Difference between Host and Server

Published on October 27, 2016

Both computing terms have identical functions, and as a matter of fact, experts say all servers work as hosts, but not all hosts are considered servers. Let’s find out why.

Definitions

Host vs Server
A basic client-server model

A host, or a network host, is either a piece of computer hardware or any device connected to a computer network. It is assigned a unique IP address and can serve as a source of information, services, and applications that can be accessed by other users’ machines, otherwise known as remote terminals.

A computer that connects to the Internet via an Internet service provider is also considered a host, specifically when Point-to-Point Protocol (PPP) is used to initiate the network connection. In this scenario, the computer is assigned an IP address as soon as the connection to the network is started. Thus, the home computer serves as a host for that connection.

A network host is considered a physical network node, or simply a device connected to a network. However, not all networked devices are referred to as hosts. For instance, network devices including hubs, modems, and network switches do not have host addresses, so they are not referred to as network hosts. While appliances such as network printers and routers do have IP addresses, their function is specific and not general in nature, thus not fitting the definition of a host as a general-purpose device.

A server can be hardware or software that provides functionalities or services for other devices or computer programs. These devices and computer programs are called “clients” in the client-server model. Data and resource sharing and performing computations are some of the services a server can provide to one or multiple clients. A single server can have several clients connected to it, and a single client can connect to several servers. It is possible to run a client and a server on the same device, or the device can connect to a server using a different network connection. Common examples of servers are file servers, application servers, database servers, email servers, and game servers.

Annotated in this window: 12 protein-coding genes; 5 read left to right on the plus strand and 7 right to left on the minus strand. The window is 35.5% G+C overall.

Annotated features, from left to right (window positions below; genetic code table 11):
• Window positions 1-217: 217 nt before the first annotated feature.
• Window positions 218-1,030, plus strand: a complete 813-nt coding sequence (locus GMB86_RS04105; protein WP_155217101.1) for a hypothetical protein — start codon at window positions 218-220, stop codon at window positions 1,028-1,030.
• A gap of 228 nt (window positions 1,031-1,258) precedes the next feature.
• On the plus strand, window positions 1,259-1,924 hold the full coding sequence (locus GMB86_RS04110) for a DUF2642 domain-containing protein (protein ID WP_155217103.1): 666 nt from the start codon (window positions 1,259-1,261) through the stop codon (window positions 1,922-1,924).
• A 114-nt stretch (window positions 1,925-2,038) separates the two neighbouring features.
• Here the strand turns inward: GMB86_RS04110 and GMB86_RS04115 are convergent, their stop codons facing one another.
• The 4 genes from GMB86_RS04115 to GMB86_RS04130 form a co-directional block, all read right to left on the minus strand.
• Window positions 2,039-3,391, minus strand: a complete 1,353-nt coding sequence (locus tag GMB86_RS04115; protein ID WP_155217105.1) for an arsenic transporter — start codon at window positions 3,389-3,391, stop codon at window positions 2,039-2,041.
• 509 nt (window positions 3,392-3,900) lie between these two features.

A client-server system works with a client sending a request to the server. The server in turn processes the request, after which an acknowledgement or result is sent back. A computer designated specifically as “server-class hardware” is usually called a dedicated server. A dedicated server is usually more powerful and durable than personal computers. The Internet is based upon this client-server model with the exception of P2P, or peer-to-peer file sharing, and some telephone applications such as Skype. Millions of servers running continuously are connected to the Internet. Each mouse click by an Internet user anywhere in the world translates to interactions with a single or multiple servers at any given point in time. Servers can be one or two personal computers in someone’s basement, or hundreds of sophisticated, powerful computers housed in data centers.

Host vs Server

So what’s the difference between a host and a server? As mentioned earlier, servers can be host computers, but not all hosts can be considered servers. A network host is any computer hardware or device connected to a network via the Internet. A server, on the other hand, can be a computer program or hardware that “serves” functionalities that other devices connected to it can access through the client-server model. A server can be connected to other computers using a local area connection or the Internet. In contrast, a host can only be connected to other computers using an Internet connection.

Network hosts can share as well as consume resources with other interconnected nodes or devices, while a server’s sole purpose is to share information, programs, and resources with other computers or devices connected to it.

Comparison Chart

Host Server
Any network device connected to other devices via the Internet. Any computer hardware or software that can provide various services to other devices.
Requires the Internet for interconnection. Can work on both LAN and Internet connections.
Can share and consume resources. Can only share resources and services.